Yesterday, as Jews worldwide read about the Binding of Isaac in Genesis 22, 11 people were slaughtered at the Tree of Life synagogue in Pittsburgh. In my house, we learned about it as the Sabbath ended, bringing back the awful memories of a decade-and-a-half ago, when the Second Intifada meant a new terrorist atrocity every weekend. I offer my condolences to the families of the deceased and my prayers for a speedy recovery to the wounded, but that feels insufficient.
I’d like to consider how the Midrash (Yalkut Shimoni 101-102) links the Binding of Isaac, which we read in the morning, to the death of Sarah, which we read in the afternoon.
Rabbi Judah says: When the sword reached his neck, Isaac’s spirit flew away and departed. However, once he heard the Voice emerging from between the two cherubs saying “Do not send forth your hand against the boy,” his soul returned to his body and [Abraham] untied him. Isaac stood and realized that the dead are destined to live again, and he began and said: “Blessed are You Lord, who brings the dead back to life”…
When Abraham returned from Mount Moriah in peace, Samael (Satan) was enraged, as he saw his heart’s desire, to nullify Abraham’s offering, frustrated. What did he do? He went to Sarah and said: “Have you not heard what is happening in the world?” She replied: “No.” He said to her: “Abraham took Isaac your son and slaughtered him and offered him in the roaring flames.” She started to cry and wail: three cries like the three blasts of the shofar and three wails like the three staccato sounds of the shofar. Then her spirit flew away and she died.
The poetic expression of one’s spirit flying away (or blooming — the root is perach, which is also Hebrew for flower) is quite beautiful, but we have to wonder: why does God bring Isaac back to life and not Sarah? Believing in an omnipotent God means that He could have saved both, but the Midrash seems to be arguing that while Isaac’s trauma was survivable, Sarah’s was not — a counter-intuitive position, since Isaac was the one to feel the blade on his neck!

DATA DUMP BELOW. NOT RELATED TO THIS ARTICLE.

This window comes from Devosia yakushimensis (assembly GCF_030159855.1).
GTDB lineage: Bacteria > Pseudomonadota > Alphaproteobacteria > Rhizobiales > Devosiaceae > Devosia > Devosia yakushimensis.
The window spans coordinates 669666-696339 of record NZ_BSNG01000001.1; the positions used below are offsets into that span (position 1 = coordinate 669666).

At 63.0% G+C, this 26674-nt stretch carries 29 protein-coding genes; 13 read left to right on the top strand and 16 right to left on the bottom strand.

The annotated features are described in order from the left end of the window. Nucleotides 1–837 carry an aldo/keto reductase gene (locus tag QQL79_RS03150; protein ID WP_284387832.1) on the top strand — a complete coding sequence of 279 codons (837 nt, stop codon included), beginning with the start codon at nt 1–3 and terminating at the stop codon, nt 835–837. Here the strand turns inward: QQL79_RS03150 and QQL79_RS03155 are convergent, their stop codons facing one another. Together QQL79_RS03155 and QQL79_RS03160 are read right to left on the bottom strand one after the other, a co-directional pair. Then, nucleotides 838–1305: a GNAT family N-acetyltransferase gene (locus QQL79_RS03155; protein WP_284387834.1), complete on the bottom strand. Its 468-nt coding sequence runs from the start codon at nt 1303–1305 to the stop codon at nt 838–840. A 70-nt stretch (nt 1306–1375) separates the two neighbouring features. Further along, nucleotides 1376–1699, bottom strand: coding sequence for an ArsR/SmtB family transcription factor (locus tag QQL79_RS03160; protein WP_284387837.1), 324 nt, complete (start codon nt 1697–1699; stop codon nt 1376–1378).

The Midrash makes Samael’s cutting words sharper than Abraham’s sword. Indeed, if we consider them, we find the four food groups of every pernicious lie: some truth, some misrepresentation, some outright fabrications and some glaring omissions. It is true that Abraham takes Isaac and binds him on the altar; the blade is placed on his neck and his heart stops, but he is not slaughtered. Throwing him into the fire is an outright lie, and then there’s the part Satan leaves out: that Isaac has been restored, that he will live many more years (ultimately living longer than any of the other patriarchs or matriarchs). Isaac sees and experiences the truth of his trauma, and this allows him to survive it. Sarah, who hears a monstrous, mangled version of the tale, is irredeemably shattered forever.
This story is, to use the parlance which has even made it into everyday Hebrew, “fake news.” Such manufactured tales lie at the heart of every conspiracy theory: facts without context, twisted and peppered with utter falsehoods. They are not new. Growing up in America in the late 80s, I could name Louis Farrakhan and David Duke before the Ninja Turtles. This phenomenon existed at the fringes of both the left and the right, and it all too often centered on the Jews. Still, I had confidence that the powers that be, the leaders of our society, would condemn that hate.
Today, as a dual citizen of Israel and the United States, I can no longer have that faith in our heads of government. The conspiracy theories do not stop at the top; on the contrary, they are shouted from a megaphone there. And in a democracy (imperfect as it may be), there is only one way to end such a nightmare, lest we all suffer the fate of Sarah.